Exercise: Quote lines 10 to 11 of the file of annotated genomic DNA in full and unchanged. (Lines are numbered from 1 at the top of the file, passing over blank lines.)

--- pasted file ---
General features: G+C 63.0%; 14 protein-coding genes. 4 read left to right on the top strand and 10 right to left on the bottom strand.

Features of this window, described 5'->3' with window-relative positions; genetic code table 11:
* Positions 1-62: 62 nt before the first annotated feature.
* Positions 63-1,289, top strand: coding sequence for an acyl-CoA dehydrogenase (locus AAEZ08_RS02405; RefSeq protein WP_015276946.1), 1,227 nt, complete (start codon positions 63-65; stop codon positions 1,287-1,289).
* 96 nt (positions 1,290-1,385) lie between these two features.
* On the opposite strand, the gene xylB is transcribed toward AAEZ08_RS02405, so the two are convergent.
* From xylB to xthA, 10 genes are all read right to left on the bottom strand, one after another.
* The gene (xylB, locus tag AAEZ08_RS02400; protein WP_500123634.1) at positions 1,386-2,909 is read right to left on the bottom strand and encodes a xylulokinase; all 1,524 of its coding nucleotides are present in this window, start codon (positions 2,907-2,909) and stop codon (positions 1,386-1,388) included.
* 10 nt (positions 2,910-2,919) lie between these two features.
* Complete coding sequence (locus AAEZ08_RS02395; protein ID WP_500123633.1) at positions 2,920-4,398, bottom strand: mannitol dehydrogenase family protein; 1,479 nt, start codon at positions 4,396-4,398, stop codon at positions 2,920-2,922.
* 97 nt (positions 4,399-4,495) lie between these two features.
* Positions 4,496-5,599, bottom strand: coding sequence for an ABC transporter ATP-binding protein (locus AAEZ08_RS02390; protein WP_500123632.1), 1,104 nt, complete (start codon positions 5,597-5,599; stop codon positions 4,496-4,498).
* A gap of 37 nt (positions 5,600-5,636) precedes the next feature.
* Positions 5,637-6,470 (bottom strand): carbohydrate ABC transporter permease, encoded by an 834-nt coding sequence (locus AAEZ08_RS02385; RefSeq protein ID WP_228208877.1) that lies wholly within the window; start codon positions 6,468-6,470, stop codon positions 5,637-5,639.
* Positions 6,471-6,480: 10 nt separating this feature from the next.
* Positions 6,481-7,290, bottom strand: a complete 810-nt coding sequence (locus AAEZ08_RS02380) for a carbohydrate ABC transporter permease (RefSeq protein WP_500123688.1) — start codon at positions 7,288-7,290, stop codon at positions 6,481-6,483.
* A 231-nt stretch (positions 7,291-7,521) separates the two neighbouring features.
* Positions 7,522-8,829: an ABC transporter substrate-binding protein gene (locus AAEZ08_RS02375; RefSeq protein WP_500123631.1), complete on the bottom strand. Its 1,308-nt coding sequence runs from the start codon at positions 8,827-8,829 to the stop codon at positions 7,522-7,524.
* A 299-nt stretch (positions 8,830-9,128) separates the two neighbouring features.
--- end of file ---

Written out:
* Complete coding sequence (locus AAEZ08_RS02395; protein ID WP_500123633.1) at positions 2,920-4,398, bottom strand: mannitol dehydrogenase family protein; 1,479 nt, start codon at positions 4,396-4,398, stop codon at positions 2,920-2,922.
* 97 nt (positions 4,399-4,495) lie between these two features.